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One of our Accountant clients performed wageroll activities on behalf of their client. £45,000 was stolen from the client’s account. It was not clear what had happened, but after further inconclusive investigation it was reduced to two main possibilities – either an external hack of the account had occurred, or there had been an internal theft of the money by one of the accountant’s employees.

The accountant purchased professional indemnity (PI) insurance but not cyber liability cover. There was no triggering event to the PI cover. There was no evidence to conclude what had actually happened, and no claim had been made by the client against the accountant (with whom they had excellent relations). In the absence of cyberliability cover there was no insurance provision to investigate suspected cyber-issues.

The client’s business could not sustain the loss of £45,000 to their cashflow, and the viability of their business was threatened. The accountant therefore wanted to appoint a forensic IT specialist to carry out further investigations, to assist their client and preserve their commercial relationship. The PI insurers declined to cover the costs of such a specialist, citing the legal position that it is the claimant’s obligation to make and prove a claim and that the insured (& their PI insurers) do not have to react until they do. The accountant proceeded to appoint the forensic IT specialist at own cost.

Brunel demonstrated to the insurers that the forensic IT investigation was the appropriate step forward, and although incurred without the insurers’ consent, was reasonable in the circumstances. Brunel also encouraged the view that it was in the insurers’ interest to take a more pro-active approach in order to identify a fraudulent member of staff to prevent further frauds from being committed.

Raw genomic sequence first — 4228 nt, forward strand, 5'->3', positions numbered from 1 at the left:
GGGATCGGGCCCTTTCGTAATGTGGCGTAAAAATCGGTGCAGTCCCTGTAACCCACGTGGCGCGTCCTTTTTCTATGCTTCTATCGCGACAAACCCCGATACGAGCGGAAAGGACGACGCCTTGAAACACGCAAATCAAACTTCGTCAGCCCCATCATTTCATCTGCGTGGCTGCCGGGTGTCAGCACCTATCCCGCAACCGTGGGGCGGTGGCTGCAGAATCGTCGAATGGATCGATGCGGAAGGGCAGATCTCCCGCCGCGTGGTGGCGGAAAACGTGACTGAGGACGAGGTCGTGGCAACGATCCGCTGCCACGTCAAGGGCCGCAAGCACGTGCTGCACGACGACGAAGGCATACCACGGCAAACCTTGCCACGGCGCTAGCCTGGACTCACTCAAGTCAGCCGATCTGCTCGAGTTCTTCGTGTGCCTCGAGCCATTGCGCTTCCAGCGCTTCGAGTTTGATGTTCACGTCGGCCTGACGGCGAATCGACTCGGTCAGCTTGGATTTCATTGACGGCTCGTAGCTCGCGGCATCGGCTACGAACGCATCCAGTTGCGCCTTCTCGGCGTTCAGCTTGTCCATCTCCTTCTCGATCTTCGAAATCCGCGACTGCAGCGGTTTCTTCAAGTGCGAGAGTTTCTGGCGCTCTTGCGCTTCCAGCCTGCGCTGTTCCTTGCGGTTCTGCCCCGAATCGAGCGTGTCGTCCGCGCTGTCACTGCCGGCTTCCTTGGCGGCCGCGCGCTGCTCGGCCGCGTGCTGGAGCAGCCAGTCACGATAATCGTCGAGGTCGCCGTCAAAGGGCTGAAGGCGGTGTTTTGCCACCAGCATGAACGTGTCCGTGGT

Investigation showed that only the accountants were logged onto the client’s bank account at the time the transfer was made, although it was not determined which machine was used for the transfer. One of the insured’s employees was highly likely to be responsible for the fraud.
The insurers agreed to indemnify the loss to the client’s account and reimbursed the accountant for the forensic IT costs.

As a postscript to the matter, whilst the police arrested the relevant employee, they did not charge them due to what they considered insufficient evidence.

The accountant however has thanked Brunel for all our help in what was an ambiguous and challenging matter!

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